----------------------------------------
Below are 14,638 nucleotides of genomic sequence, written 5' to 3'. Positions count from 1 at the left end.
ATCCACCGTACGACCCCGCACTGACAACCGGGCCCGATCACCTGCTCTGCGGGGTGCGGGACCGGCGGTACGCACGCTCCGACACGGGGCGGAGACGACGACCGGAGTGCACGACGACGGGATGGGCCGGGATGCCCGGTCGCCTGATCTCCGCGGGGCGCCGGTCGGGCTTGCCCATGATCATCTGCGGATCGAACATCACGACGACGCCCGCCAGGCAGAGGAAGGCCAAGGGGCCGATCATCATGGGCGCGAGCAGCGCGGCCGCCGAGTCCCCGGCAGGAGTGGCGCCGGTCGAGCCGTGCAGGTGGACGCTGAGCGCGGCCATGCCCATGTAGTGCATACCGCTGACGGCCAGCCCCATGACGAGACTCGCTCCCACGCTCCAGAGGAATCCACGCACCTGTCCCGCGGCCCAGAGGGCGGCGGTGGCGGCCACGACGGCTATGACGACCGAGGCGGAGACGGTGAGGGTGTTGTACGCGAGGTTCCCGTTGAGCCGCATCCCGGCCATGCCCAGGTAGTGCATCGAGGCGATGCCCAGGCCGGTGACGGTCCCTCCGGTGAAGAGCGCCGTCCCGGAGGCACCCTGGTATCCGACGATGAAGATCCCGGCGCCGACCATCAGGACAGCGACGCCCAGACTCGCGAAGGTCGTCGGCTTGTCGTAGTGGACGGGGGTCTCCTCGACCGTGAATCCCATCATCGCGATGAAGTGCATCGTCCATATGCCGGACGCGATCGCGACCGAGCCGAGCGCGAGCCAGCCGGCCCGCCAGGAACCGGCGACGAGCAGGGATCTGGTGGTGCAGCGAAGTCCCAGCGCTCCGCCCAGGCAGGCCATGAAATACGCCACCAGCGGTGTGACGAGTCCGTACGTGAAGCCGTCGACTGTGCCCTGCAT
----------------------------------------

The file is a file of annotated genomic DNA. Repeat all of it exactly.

Below are 14,638 nucleotides of genomic sequence, written 5' to 3'. Positions count from 1 at the left end.
ATCCACCGTACGACCCCGCACTGACAACCGGGCCCGATCACCTGCTCTGCGGGGTGCGGGACCGGCGGTACGCACGCTCCGACACGGGGCGGAGACGACGACCGGAGTGCACGACGACGGGATGGGCCGGGATGCCCGGTCGCCTGATCTCCGCGGGGCGCCGGTCGGGCTTGCCCATGATCATCTGCGGATCGAACATCACGACGACGCCCGCCAGGCAGAGGAAGGCCAAGGGGCCGATCATCATGGGCGCGAGCAGCGCGGCCGCCGAGTCCCCGGCAGGAGTGGCGCCGGTCGAGCCGTGCAGGTGGACGCTGAGCGCGGCCATGCCCATGTAGTGCATACCGCTGACGGCCAGCCCCATGACGAGACTCGCTCCCACGCTCCAGAGGAATCCACGCACCTGTCCCGCGGCCCAGAGGGCGGCGGTGGCGGCCACGACGGCTATGACGACCGAGGCGGAGACGGTGAGGGTGTTGTACGCGAGGTTCCCGTTGAGCCGCATCCCGGCCATGCCCAGGTAGTGCATCGAGGCGATGCCCAGGCCGGTGACGGTCCCTCCGGTGAAGAGCGCCGTCCCGGAGGCACCCTGGTATCCGACGATGAAGATCCCGGCGCCGACCATCAGGACAGCGACGCCCAGACTCGCGAAGGTCGTCGGCTTGTCGTAGTGGACGGGGGTCTCCTCGACCGTGAATCCCATCATCGCGATGAAGTGCATCGTCCATATGCCGGACGCGATCGCGACCGAGCCGAGCGCGAGCCAGCCGGCCCGCCAGGAACCGGCGACGAGCAGGGATCTGGTGGTGCAGCGAAGTCCCAGCGCTCCGCCCAGGCAGGCCATGAAATACGCCACCAGCGGTGTGACGAGTCCGTACGTGAAGCCGTCGACTGTGCCCTGCAT